...to say that it would disproportionately affect minorities is just dumb. will it affect low income wage earners? yes. but it has nothing to do with race. it has to do with income.

That's what YOOOUR KIND of people AAALWAYS SAAAY when all they're REEEALLY DOING IS USING COOODE for "I sure as HELL don't want to live next door to THEEEIR KIND of people." You're just ONE OF THOOOSE KIND of people that doesn't want to live next door to BLAAACK PEOPLE, and BROOOWN PEOPLE, and TAAAN PEOPLE, and BEEEIGE PEOPLE, and OFF-WHIIITE PEOPLE, and JEUUWISH PEOPLE, and...well, I guess this won't mean shit to Jewish people, but YOU KNOW WHAT I MEAN. DON'T YOU!?! AND AREN'T YOU?!? NOW I KNOW where that little Hitler mustache comes from in your avatar. "Have a nice daaaaay." Yeah. You can HAVE a nice day if you're WHITE. But if you're not, well then it's just, "FUCK you. You can RENT a nice day from US, or live in some shitty government nice day somewhere WITH EVERYONE ELSE WHO DOESN'T LOOK LIKE MITT FUCKIN' ROMNEY."

ClevelandBronco
03-28-2011, 11:43 AM
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ClevelandBronco
03-28-2011, 11:46 AM
<iframe title="YouTube video player" width="640" height="390" src="http://www.youtube.com/embed/ugLKGRmhVTM" frameborder="0" allowfullscreen></iframe>

vailpass
03-28-2011, 11:55 AM
You mean houses cost money?

KC Dan
03-28-2011, 02:41 PM
GOOD! People have to have serious skin in the game (besides signing a contract) should they decide to buy a house.

KC native
03-28-2011, 06:24 PM
You mean it will go back to what it was like before we had a hyperbolic boom and crash in real estate? That's what it should have been and it's good we're going back to that. Home ownership isn't for everyone.

Donger
03-28-2011, 06:26 PM
You mean it will go back to what it was like before we had a hyperbolic boom and crash in real estate? That's what it should have been and it's good we're going back to that. Home ownership isn't for everyone.

Racist.

KC Dan
03-28-2011, 06:28 PM
You mean it will go back to what it was like before we had a hyperbolic boom and crash in real estate? That's what it should have been and it's good we're going back to that. Home ownership isn't for everyone.Your best post ever!:clap:

Brock
03-28-2011, 06:57 PM
Wonder what the consequences will be as far as house prices.

HonestChieffan
03-28-2011, 07:14 PM
You mean it will go back to what it was like before we had a hyperbolic boom and crash in real estate? That's what it should have been and it's good we're going back to that. Home ownership isn't for everyone.

Who wrote this post?

Brock
03-28-2011, 07:19 PM
general belief it seems would be a depression of 25%-30% of a house's current value.

Yikes! time to be a slumlord again.

alnorth
03-28-2011, 07:24 PM
general belief it seems would be a depression of 25%-30% of a house's current value.

Ouch. That will likely result in a really big increase in strategic defaults.

On the other hand, if prices fall that much, getting into a house might be easier than you'd think. Ignore crazy states like CA and expensive suburbs, if you are a poor young couple trying to get into a small starter home, 90-100k today wouldn't be bad. Lets call it 100k. FHA loan, you used to need 3,500.

Price crashes to 70k, at 10% now you need 7,000. Really only double that low 3.5% down payment instead of almost triple.

HonestChieffan
03-28-2011, 07:27 PM
general belief it seems would be a depression of 25%-30% of a house's current value.

General belief by whom?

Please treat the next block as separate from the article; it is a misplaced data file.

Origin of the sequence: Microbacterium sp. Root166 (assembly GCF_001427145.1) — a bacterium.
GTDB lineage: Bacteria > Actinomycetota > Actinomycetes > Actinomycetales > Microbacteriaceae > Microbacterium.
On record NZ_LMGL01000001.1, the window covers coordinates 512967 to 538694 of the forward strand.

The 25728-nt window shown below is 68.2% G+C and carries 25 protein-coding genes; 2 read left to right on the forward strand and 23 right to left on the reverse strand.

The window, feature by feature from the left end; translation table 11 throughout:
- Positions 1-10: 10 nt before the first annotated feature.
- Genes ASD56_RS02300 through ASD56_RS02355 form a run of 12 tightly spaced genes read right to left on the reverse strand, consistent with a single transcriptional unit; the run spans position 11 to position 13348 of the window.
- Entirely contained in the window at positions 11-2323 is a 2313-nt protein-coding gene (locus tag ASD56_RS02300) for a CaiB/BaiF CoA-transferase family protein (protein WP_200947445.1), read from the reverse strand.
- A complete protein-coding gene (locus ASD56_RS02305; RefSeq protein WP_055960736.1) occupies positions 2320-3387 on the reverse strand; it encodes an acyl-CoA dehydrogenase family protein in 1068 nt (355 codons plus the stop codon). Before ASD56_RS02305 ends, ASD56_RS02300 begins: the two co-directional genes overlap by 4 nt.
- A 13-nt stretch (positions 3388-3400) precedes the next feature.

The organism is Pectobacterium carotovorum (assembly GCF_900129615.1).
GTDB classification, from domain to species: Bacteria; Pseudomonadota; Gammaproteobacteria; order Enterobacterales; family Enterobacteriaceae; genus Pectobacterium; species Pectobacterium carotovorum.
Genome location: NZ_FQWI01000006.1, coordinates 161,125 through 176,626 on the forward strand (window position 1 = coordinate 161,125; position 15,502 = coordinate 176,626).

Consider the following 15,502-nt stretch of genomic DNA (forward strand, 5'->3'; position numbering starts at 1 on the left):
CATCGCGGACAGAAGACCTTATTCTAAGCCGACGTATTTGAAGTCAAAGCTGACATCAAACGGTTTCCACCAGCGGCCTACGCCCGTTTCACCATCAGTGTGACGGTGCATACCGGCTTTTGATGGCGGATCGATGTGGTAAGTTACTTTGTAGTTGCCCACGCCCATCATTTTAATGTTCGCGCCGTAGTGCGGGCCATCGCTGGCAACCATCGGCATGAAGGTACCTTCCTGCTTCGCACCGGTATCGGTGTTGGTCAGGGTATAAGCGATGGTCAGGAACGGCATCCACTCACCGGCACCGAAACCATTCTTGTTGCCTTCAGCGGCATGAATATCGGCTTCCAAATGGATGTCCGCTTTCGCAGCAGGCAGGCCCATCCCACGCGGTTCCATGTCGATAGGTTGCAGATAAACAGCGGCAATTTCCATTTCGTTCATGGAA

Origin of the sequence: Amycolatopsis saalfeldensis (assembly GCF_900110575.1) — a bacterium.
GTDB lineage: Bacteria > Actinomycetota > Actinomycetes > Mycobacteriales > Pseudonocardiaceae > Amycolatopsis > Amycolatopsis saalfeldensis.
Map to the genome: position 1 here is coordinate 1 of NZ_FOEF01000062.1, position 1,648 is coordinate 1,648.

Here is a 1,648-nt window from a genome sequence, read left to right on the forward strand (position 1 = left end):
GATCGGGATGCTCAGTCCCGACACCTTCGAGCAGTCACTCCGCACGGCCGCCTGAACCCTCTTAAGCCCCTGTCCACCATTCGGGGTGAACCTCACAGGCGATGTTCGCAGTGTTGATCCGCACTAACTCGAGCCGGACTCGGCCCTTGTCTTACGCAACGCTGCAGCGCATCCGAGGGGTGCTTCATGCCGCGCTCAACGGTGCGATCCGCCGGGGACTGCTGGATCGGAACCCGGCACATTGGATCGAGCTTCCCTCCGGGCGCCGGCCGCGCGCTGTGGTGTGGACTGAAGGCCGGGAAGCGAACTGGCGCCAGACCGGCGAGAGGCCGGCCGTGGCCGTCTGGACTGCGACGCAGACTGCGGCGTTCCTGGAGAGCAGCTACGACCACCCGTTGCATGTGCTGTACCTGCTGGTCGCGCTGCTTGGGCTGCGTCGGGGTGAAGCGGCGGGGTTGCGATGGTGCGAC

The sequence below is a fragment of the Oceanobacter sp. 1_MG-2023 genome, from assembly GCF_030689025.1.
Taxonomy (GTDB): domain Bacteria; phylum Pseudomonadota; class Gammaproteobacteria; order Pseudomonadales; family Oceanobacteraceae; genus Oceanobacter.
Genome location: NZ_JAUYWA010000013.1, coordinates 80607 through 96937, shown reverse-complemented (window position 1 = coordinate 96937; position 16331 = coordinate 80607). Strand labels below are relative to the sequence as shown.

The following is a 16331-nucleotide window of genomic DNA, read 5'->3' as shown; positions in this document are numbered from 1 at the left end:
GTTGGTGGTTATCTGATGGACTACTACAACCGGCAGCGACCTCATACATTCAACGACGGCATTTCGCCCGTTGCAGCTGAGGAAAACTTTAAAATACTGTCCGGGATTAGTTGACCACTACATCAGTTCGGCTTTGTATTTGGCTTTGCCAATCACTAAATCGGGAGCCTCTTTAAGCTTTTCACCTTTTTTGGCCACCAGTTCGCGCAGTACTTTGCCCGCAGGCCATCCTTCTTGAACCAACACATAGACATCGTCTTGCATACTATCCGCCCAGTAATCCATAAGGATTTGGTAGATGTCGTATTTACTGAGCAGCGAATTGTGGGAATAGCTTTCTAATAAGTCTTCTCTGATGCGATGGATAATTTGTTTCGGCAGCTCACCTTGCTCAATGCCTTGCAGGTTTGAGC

Who comes up with this stuff?

ClevelandBronco
03-28-2011, 07:30 PM
General belief by whom?


Who comes up with this stuff?

Hey, guys? This one's asking questions. What do we do with him?

healthpellets
03-28-2011, 07:31 PM
nm. wrong thread. removing the MID would depress a house's value that much.

no idea what a required down payment of 10-20 percent would do to value.

LiveSteam
03-28-2011, 07:31 PM
I live next door to a black couple. They have a beautiful raised ranch house that the GOV is paying for. As matter of fact. She isnt supposed to have her Black boy friend living with her, in her house that she pays $95.00 a month for. But she does. Not that I care. They are nice god fearing poeple. & the last last batch was gang banging scum.

Brock
03-28-2011, 07:53 PM
nm. wrong thread. removing the MID would depress a house's value that much.

no idea what a required down payment of 10-20 percent would do to value.

Okay. In my mind, however, I'd guess that a much smaller pool of eligible buyers is going to impact price somehow (downward).

Brock
03-28-2011, 07:53 PM
I live next door to a black couple. They have a beautiful raised ranch house that the GOV is paying for. As matter of fact. She isnt supposed to have her Black boy friend living with her, in her house that she pays $95.00 a month for. But she does. Not that I care. They are nice god fearing poeple. & the last last batch was gang banging scum.

You should be proud of your amazing tolerance.

Donger
03-28-2011, 08:19 PM
I live next door to a black couple. They have a beautiful raised ranch house that the GOV is paying for. As matter of fact. She isnt supposed to have her Black boy friend living with her, in her house that she pays $95.00 a month for. But she does. Not that I care. They are nice god fearing poeple. & the last last batch was gang banging scum.

Forgive my ignorance, but is this accurate? If so, how?

ClevelandBronco
03-28-2011, 08:20 PM
Forgive my ignorance, but is this accurate? If so, how?

Section 8 would be my guess.

LiveSteam
03-28-2011, 09:03 PM
Section 8 would be my guess.

Its a H.U.D. house in the nice part of Omaha. Omaha has what they call scattered site housing. I dont know if other cities do? Omaha thinks moving poor African Americans out of the hood & in to other parts of the city will help the fight against gangs. It hasn't. The gangs have cars & can pretty much go anywhere. Not sure if the Gov buys the cars to. But wouldn't surprise me.
$95.00 a month for 18 years & the house will belong to them.
How fair is that? It not. But like I said, they are nice people. & compared to the first peeps which were black gang bang-ers. & then the WHITE GOD DAM TRASH THAT LIVED THERE 2 YEARS AGO. I couldn't ask for nicer African American family. I hope they stay.

ClevelandBronco
03-28-2011, 09:08 PM
Its a H.U.D. house in the nice part of Omaha. Omaha has what they call scattered site housing. I dont know if other cities do? Omaha thinks moving poor African Americans out of the hood & in to other parts of the city will help the fight against gangs. It hasn't. The gangs have cars & can pretty much go anywhere. Not sure if the Gov buys the cars to. But wouldn't surprise me.
$95.00 a month for 18 years & the house will belong to them.

No shit? What gang do I have to join?

healthpellets
03-28-2011, 09:11 PM